Small-market MLB teams such as the A’s still won’t spend and have opted out of keeping their stars

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As Major League Baseball comes back to life after a three-month lockout, with sudden spring training underway and players embracing family members before declaring themselves in the best shape of their lives, the Oakland Athletics have traded a star player for an overabundance of prospects.

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Truly, nature heals.

The deal, which sent first baseman Matt Olson, Oakland’s leading hitter by far last season, to the Atlanta Braves, was notable for what it said about how the lockout had fundamentally changed the economics of baseball. That is to say, it did not change them at all.

As the lockdown dragged on through the winter, and even as games were canceled until last week, what was striking was how little was on the table. MLB’s players’ union had already backed away from changes that could have been transformative, like allowing players to reach free agency sooner or shifting a greater share of revenue from teams in big markets to teams in smaller ones. markets, and instead haggled with the owners. on what was essentially fringe money.

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For many years now, baseball has seen only a tiny fraction of its 30 teams spend near its luxury tax levels, unlike other North American leagues, where lots of space is relatively rare. salary cap. The New York Yankees, Boston Red Sox and Los Angeles Dodgers are the only teams to exceed the tax level more than twice since 2003. More importantly, 12 teams had payrolls below 100 million US dollars last year, when the luxury tax hit $210 million. . Seven other teams had less than US$150 million. Two-thirds of the league was no less than US$60 million, or a few superstars, from having to pay the tax. By comparison, 27 of the NBA’s 30 teams were within $16 million of the league’s luxury tax count last season.
The MLBPA has long argued that too many teams are too willing to run on the cheap, and went so far as to launch a grievance in 2018 that claimed four teams — Miami, Pittsburgh, Tampa and Oakland — pocketed the money. revenue sharing instead. to invest it in improving their lists. (The league attempted to have this grievance dropped under the new CBA, but it remains unresolved.)

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But the new deal contains no mechanism to fix the problem, as Oakland was quick to point out. In Olson, they had a 27-year-old corner infielder who led the team in hits, runs, doubles, home runs, RBI and walks in 2021, and was two years away from free agency. As in their own way, they fired him while they could still score some big loot, which they did, securing four Braves prospects. If two or three of them are in the majors soon, Oakland could even get four or five seasons out of them before trading them for prospects as well. You buy an athletic jersey with a name and number on it at your own risk.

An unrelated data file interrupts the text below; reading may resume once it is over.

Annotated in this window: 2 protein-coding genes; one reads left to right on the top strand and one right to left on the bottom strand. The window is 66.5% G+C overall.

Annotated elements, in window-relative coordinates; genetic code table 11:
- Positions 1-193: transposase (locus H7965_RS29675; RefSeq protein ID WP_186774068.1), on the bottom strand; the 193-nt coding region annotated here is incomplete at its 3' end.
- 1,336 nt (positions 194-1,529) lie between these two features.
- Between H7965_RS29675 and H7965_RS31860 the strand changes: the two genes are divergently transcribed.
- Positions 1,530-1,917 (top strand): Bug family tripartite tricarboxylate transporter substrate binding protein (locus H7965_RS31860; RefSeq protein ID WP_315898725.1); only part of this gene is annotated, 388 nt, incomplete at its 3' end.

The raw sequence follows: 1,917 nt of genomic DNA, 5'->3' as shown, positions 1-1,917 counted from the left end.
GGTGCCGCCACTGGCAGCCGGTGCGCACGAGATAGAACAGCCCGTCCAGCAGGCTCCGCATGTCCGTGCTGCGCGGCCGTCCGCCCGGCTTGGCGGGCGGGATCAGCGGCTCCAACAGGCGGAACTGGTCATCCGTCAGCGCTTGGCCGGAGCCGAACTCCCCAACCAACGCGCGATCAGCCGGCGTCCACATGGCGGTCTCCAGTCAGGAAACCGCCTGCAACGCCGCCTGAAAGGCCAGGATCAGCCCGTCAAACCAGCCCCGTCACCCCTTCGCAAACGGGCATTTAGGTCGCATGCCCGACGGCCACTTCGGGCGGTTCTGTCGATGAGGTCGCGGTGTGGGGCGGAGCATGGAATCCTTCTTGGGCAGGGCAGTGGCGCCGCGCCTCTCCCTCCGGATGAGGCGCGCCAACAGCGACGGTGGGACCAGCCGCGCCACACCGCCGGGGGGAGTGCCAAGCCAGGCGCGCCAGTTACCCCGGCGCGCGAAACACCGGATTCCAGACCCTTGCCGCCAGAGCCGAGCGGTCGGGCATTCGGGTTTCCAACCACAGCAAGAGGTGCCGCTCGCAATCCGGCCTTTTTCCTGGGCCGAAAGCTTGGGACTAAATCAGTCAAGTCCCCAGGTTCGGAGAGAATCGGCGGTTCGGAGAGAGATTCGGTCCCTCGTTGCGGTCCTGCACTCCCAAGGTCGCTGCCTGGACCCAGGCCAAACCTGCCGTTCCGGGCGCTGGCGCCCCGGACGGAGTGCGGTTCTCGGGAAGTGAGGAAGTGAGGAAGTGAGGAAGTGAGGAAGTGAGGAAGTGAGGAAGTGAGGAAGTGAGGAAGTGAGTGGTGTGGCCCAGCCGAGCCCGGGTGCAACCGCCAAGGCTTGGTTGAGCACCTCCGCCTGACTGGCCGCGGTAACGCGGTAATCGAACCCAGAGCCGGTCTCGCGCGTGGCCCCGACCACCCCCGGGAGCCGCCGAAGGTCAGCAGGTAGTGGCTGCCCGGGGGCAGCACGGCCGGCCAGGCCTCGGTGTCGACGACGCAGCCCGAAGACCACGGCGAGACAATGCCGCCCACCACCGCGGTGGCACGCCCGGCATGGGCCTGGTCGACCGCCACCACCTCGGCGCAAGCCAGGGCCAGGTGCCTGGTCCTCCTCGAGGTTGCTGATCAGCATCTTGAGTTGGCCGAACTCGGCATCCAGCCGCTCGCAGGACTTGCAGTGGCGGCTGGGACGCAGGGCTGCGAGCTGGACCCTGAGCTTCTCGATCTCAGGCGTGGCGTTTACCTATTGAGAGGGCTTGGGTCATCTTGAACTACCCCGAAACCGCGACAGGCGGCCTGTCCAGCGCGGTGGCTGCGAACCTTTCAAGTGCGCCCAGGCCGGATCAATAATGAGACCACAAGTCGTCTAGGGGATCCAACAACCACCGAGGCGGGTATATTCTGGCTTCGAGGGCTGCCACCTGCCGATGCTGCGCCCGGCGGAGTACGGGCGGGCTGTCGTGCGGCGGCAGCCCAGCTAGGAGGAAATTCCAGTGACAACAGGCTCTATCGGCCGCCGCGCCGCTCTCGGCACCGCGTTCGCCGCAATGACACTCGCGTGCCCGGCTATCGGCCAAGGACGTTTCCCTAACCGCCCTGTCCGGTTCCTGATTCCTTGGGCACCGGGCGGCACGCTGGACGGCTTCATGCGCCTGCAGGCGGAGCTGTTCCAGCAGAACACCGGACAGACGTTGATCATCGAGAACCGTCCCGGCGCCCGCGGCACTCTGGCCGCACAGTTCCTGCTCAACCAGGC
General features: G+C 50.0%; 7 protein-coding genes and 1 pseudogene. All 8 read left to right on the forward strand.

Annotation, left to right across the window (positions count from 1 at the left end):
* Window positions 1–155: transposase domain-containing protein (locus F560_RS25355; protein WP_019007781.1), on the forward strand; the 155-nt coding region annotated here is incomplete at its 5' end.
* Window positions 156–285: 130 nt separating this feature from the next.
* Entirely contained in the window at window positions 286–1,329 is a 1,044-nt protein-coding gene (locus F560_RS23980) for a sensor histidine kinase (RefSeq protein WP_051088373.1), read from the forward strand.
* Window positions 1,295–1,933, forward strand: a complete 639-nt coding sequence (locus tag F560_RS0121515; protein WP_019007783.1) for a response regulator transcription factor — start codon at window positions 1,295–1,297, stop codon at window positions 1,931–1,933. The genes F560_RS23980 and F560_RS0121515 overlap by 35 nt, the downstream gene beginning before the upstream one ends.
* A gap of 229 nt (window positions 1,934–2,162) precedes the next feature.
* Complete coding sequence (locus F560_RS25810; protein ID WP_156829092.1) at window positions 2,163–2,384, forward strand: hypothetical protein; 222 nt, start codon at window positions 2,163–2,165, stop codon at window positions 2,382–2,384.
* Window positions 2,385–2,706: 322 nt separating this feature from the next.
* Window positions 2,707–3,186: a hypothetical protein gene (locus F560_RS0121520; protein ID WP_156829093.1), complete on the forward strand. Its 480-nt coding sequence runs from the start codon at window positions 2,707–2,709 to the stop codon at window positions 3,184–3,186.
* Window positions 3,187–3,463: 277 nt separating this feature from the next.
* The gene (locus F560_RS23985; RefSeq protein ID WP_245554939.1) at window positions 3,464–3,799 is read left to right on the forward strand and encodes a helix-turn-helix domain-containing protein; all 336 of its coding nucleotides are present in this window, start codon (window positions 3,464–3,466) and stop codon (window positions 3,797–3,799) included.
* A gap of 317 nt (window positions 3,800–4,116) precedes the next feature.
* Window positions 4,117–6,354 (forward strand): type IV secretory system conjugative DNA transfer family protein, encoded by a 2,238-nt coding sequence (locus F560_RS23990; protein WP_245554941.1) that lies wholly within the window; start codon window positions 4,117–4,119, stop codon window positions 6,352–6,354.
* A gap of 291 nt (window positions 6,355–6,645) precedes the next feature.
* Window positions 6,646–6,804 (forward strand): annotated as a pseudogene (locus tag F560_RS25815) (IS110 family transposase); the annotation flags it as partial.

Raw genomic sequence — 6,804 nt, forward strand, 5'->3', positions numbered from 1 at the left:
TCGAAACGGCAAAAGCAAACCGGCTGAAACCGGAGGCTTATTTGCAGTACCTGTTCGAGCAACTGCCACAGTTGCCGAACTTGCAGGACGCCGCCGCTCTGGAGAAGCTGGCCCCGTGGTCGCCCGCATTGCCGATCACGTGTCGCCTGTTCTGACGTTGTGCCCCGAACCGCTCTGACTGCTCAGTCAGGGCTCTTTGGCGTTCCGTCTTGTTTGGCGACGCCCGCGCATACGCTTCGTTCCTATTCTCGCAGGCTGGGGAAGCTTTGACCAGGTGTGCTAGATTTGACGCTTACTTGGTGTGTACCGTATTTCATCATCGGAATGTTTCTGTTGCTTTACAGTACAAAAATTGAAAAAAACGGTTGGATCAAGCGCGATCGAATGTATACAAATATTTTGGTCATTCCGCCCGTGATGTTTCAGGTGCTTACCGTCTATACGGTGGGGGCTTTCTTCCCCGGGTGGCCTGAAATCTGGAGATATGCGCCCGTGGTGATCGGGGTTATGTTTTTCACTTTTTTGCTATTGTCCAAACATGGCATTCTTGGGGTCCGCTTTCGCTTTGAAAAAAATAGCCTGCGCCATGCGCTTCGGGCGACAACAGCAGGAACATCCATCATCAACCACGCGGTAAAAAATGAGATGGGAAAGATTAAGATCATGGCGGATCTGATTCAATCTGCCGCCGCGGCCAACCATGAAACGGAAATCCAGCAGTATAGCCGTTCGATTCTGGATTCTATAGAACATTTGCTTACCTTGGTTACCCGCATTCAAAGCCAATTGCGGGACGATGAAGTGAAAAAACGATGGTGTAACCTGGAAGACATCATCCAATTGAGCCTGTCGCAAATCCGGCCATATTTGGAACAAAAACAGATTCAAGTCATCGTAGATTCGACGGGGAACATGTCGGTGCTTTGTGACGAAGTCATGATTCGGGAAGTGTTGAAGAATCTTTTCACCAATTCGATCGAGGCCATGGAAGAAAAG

Notably, the other side of the trade sees the Braves, recently crowned World Series champions, nab Olson so they no longer need incumbent first baseman Freddie Freeman, the 2020 NL MVP and occasional Canadian, who is a free agent and owes a monster contract. Freeman, 32, will get a deal that will significantly overpay him for his declining years, because that’s how it works in baseball. Very few teams have the guts for those contracts, which is why the Braves didn’t just hold their noses and give the face of the franchise the contract he and much of the fan base swore to. were probably waiting. Letting him go also means the Braves, with a payroll of just over $150 million last season, will find it easier to steer clear of that luxury tax number, which rises to 230. million dollars in 2022.

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And that’s the problem with the just-concluded baseball negotiations: Even though the owners gave in to raising the luxury tax levels far beyond what they originally proposed, nothing compels a team to overtake them, or even to a shout from them. A few teams in large markets will spend, a third of the league will spend less than half of top teams, and another large tier will spend enough to be at least competitive. But with the playoffs expanded to 12 teams, the incentive to spend aggressively has just been reduced for this middle tier of teams.

And while the A’s swap wasn’t surprising given the team’s history, it comes as Athletics try to hammer out the final details of a plan for a new stadium to replace the creaky ancient Colosseum. Naturally, the team expects a lot of help from taxpayers to pay for that.

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